Wednesday, May 16, 2018
Applying Blunt Instruments More Efficiently
One of the shocks of moving into community college administration is discovering how many “academic” decisions are made based on financial aid rules.
Some folks on campus are floating an idea that I have to admit makes a certain kind of bureaucratic sense. It involves restricting the windows during which students can change their majors to the periods between semesters. A student who decides in, say, October that she picked the wrong major would have to wait until January to switch.
It’s driven by financial aid.
Federal financial aid only covers courses in (or, sometimes, prerequisite to) a student’s major. The idea is that aid is for “degree-seeking students,” so it should cover only degree-seeking behavior. In the minds of the Feds, courses outside of one’s major are clearly larks, and the taxpayers shouldn’t be on the the hook for larks.
It’s a position that makes sense in the abstract, but that falls apart when you meet actual students.
Actual students don’t always know from the first day of classes what they want to study. Or, they may think they do, but discover upon exposure that it wasn’t what they had in mind. The idea behind “meta-majors” and “guided pathways” is to help students choose, without leaving credits behind if it takes them a little while. A first semester comprised of a meta-major exploring a wide field, combined with some gen eds, will transfer nicely from one major to another. That’s a point that many critics of pathways miss.
But pathways or no, a student who decides to change her major mid-semester can create an awkward financial aid situation. Courses that had been eligible for coverage under the initial major may not be under the new one; all of a sudden, a student can be on the hook to pay back aid that she already received. For instance, “Business” is not a general education category. So a student who enrolls in a business class with the idea of majoring in business, but who changes her mind mid-semester and wants instead to major in humanities, may find that her business class doesn’t carry over. And now she’s on the hook for it financially.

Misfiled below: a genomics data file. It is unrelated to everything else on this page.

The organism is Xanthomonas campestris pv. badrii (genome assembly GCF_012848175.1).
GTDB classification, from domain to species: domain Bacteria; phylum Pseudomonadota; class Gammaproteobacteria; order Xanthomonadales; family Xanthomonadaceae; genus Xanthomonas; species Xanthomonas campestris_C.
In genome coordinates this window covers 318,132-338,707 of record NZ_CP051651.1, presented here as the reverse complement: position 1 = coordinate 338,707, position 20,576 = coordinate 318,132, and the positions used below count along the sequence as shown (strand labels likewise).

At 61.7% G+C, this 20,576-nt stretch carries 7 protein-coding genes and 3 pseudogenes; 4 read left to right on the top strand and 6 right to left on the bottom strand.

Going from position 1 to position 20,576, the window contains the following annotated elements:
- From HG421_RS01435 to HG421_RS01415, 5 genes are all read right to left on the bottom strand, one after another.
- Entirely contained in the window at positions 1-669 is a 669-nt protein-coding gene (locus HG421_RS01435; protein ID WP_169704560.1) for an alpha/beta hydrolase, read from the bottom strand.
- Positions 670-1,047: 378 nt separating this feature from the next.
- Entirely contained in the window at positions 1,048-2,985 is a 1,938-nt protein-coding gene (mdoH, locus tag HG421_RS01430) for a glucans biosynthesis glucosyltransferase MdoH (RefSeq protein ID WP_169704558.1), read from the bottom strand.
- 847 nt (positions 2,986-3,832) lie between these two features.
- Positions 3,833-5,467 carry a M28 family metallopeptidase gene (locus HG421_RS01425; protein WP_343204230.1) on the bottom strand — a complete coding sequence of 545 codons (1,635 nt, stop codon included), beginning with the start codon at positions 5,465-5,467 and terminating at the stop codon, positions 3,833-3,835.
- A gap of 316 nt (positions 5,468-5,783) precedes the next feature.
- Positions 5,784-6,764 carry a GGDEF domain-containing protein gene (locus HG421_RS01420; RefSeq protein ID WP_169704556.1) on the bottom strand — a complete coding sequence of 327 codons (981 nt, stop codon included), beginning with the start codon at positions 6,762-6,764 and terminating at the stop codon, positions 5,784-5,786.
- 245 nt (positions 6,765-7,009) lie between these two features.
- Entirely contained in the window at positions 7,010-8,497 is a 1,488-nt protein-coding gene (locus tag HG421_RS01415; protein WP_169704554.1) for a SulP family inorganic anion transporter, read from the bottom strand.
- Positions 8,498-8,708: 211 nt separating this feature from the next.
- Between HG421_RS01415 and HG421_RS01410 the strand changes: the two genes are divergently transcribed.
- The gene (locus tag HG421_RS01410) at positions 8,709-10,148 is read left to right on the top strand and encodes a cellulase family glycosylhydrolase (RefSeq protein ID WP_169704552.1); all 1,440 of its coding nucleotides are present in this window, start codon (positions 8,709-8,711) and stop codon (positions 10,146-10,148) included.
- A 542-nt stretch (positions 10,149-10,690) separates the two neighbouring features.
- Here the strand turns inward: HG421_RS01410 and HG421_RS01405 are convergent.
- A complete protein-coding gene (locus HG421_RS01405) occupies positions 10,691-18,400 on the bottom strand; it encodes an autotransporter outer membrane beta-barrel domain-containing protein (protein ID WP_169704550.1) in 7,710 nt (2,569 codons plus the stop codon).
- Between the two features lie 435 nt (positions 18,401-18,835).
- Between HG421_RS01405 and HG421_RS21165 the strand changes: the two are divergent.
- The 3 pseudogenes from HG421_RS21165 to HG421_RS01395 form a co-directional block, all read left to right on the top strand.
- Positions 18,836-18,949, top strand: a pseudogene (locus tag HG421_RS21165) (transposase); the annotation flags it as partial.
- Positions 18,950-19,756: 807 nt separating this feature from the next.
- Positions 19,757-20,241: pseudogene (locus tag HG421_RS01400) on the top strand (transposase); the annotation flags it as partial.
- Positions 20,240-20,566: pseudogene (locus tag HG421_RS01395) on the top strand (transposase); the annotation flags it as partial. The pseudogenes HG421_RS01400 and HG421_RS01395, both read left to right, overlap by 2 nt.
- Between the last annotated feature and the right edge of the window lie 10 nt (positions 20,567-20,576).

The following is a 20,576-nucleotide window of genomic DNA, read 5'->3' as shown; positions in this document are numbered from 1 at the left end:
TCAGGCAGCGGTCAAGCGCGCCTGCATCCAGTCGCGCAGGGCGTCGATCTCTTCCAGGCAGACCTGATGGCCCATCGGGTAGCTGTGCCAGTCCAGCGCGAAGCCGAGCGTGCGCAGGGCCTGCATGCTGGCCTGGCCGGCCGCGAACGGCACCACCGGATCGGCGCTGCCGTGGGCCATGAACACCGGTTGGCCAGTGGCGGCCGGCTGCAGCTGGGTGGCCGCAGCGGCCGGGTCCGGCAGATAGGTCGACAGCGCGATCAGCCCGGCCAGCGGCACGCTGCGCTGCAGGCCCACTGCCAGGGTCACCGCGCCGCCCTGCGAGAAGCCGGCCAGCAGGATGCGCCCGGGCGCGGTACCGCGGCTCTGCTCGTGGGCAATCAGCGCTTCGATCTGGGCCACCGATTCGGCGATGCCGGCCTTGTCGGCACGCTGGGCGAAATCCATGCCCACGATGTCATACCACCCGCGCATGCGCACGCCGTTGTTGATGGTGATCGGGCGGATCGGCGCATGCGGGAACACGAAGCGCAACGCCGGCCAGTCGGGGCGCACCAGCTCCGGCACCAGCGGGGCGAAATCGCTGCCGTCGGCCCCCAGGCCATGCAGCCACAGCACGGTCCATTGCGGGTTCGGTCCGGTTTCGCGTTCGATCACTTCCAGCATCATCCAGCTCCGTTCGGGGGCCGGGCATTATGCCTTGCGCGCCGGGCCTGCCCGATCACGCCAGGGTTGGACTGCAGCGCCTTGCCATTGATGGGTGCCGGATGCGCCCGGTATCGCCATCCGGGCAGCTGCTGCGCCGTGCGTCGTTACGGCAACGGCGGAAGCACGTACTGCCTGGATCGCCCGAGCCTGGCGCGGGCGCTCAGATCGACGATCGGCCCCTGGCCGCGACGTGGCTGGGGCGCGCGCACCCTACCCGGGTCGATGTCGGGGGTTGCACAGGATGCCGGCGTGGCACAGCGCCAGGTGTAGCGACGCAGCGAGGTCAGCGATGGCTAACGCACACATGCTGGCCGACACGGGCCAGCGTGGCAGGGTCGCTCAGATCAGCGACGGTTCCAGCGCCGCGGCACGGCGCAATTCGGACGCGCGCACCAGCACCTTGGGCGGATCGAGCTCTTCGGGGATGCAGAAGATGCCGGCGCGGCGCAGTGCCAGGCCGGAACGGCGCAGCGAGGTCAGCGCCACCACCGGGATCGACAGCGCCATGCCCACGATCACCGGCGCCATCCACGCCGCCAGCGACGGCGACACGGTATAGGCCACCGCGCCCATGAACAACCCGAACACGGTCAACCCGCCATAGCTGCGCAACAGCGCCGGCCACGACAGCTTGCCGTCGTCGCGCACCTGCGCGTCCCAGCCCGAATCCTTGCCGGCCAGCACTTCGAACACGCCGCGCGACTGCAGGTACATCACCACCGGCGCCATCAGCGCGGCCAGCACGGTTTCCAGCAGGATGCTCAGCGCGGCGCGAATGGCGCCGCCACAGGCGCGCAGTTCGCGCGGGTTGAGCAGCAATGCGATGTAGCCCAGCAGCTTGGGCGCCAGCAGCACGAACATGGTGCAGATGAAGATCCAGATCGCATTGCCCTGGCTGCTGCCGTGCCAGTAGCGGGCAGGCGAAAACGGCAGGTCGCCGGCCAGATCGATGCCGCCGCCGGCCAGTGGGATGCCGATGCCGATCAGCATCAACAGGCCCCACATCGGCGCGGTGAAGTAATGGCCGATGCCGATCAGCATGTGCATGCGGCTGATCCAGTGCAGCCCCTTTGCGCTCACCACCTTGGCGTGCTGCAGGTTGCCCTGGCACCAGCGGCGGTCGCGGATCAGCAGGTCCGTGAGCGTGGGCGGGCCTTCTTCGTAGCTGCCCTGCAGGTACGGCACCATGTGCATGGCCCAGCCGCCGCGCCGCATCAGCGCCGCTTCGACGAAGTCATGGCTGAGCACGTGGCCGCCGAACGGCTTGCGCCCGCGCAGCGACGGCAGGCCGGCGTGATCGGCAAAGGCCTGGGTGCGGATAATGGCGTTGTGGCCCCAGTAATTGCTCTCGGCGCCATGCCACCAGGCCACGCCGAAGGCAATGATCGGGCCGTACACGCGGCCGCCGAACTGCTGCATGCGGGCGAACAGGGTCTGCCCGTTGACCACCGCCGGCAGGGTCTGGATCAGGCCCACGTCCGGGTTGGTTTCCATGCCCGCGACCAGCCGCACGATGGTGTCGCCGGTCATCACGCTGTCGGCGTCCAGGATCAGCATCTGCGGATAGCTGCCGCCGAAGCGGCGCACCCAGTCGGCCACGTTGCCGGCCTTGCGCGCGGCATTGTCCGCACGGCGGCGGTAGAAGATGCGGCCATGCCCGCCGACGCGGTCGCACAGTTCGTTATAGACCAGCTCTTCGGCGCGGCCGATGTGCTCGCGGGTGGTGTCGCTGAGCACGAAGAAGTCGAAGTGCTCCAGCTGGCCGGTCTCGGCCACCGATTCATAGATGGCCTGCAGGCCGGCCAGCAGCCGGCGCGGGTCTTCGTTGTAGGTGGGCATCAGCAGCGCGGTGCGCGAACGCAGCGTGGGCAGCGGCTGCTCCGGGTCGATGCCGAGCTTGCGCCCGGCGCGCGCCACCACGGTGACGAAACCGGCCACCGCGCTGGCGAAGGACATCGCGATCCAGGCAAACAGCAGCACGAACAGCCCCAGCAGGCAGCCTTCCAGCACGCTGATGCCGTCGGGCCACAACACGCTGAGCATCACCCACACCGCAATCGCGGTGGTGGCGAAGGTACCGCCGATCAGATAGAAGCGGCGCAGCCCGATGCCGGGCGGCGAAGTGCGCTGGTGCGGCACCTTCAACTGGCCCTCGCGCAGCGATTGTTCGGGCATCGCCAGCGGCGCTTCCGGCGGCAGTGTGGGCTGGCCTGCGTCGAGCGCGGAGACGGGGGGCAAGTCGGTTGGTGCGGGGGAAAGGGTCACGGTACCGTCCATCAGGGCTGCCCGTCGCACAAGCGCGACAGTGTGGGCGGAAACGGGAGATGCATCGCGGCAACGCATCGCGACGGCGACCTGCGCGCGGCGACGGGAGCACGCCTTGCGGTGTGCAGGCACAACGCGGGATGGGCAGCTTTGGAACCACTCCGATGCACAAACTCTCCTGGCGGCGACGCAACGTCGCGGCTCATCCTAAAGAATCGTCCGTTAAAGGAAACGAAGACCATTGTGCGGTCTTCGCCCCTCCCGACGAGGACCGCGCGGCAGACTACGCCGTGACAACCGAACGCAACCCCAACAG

But if she waits until January, then what’s done is done. She can change majors without imperiling financial aid. (She’ll still lose credits.)
Civilians might be surprised at how often, and how many, students change majors. It’s not a trivial number. Pushing all of them into January or the summer -- but especially January -- would create a hellacious crunch time for advising, registration, and financial aid. It would also most likely lead to some students missing appointments, whether because they lose track of time, get crowded out by others doing the same thing, or just decide it isn’t worth it.
In this case, improved technology has actually made the situation worse. It’s easier now to track when students’ courses don’t match their majors, and to get that information quickly. Once a college knows, it has to act; the technology now is too good to hide behind “we didn’t know in time.” The interstices of manual systems, I’m told, created room for human judgment. But the tech has become good enough to squeeze out those spaces. We can now apply blunt instruments much more efficiently.
In my more-perfect world, financial aid would be flexible enough that students could explore a bit without penalty. Lifetime Pell limits would be restored to pre-2012 levels (or eliminated altogether), to allow students with developmental and/or ESL coursework realistic timeframes to complete programs. We would make aid decisions based on academic needs, rather than the other way around.
But this is where we are. Between narrow rules and advancing technology, we’re getting to the point at which telling a student who wants to switch majors “come back in three months” actually makes a kind of sense. Not academically, of course, but there’s no rule for that.